Known for his ability to “mobilize resources across multiple schools and departments”, HoSang is praised for being a skilled and engaging educator by both his colleagues and his students. He led the charge for the Justice, Difference, and Inequality course cluster and has redesigned and created numerous classes, including the Hip Hop and the Politics of Race First-Year Interest Group, which uses hip-hop and rap music to offer insights into race, gender and sexuality and has earned a reputation as one of the “most popular and effective” interest groups. “Professor HoSang’s lectures are consistently fun, intellectually challenging and original,” said Loren Kajikawa, associate professor in the School of Music and Dance. In addition to being a skilled educator, HoSang is also known for his impressive accomplishments and reputation as a scholar. With more than a dozen notable publications, he’s recognized as a leader in American studies, critical race studies, ethnic studies, history, and political science.
Ellie Vandegrift, Associate Director, Science Literacy Program, 2016-17
Widely recognized for helping transform science instruction on campus, Vandegrift has spearheaded efforts to promote science teaching for nonscience majors by integrating evidence-based active learning into general education science courses across biology, chemistry, and biochemistry, geological sciences, human physiology and physics. Through the Science Literacy Program, she has trained and mentored more than 100 faculty members, graduate students, and undergraduate students in science education and best practices. “Elly has had a transformative impact on the landscape and ‘culture’ of science teaching at UO,” said colleagues Judith Eisen, Michael Raymer, and Raghuveer Parthasarathy. Other colleagues highlight her energetic and engaging teaching style, citing her “illuminating and effective” approach to teaching and lauding her classroom instruction for being and “exemplar of interdisciplinary, discovery-driven teaching that should be adopted as the best practices for science education on our campus.”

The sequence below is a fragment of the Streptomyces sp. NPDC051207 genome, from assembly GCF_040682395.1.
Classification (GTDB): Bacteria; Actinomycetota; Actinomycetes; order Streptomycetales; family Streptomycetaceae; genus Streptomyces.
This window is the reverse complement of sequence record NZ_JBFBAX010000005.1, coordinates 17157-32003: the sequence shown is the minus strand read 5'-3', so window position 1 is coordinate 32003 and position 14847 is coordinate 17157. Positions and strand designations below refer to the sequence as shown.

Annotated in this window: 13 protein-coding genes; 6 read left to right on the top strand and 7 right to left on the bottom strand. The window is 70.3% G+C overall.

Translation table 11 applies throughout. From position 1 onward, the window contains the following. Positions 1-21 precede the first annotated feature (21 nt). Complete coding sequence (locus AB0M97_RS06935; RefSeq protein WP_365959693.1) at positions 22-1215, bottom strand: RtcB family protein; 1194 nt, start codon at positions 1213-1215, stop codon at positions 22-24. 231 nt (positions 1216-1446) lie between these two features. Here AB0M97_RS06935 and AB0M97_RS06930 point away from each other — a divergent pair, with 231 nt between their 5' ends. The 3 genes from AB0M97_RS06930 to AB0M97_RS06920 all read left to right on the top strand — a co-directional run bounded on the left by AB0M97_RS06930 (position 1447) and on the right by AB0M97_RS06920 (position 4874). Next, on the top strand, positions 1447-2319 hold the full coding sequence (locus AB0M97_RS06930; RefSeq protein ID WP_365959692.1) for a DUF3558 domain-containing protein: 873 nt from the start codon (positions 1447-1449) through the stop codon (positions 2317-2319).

Steve Fickas, Professor of Computer and Information Sciences, 2015-16
Computer Science Professor, Steve Fickas is recognized for his extraordinary work creating immersive and hands-on classes. To teach students about the increasingly important Internet of Things, he created a miniature smart factory floor using cheap computer cards to run self-driving cars, allowing students to physically engage with the subject. Department head Joe Sventek, in his nomination letter, quoted one student from the class who said, “I love this course to my core. This is the way all college courses should be taught.” Fickas also developed a new data science curriculum for non-computer science majors. Data capture and analysis is becoming a big aspect of many fields outside computer science, and Fickas is helping nonmajors learn how to look at and use Big Data in ways that expand their skills and boost their job prospects.
John Halliwill, Professor of Human Physiology, 2015-16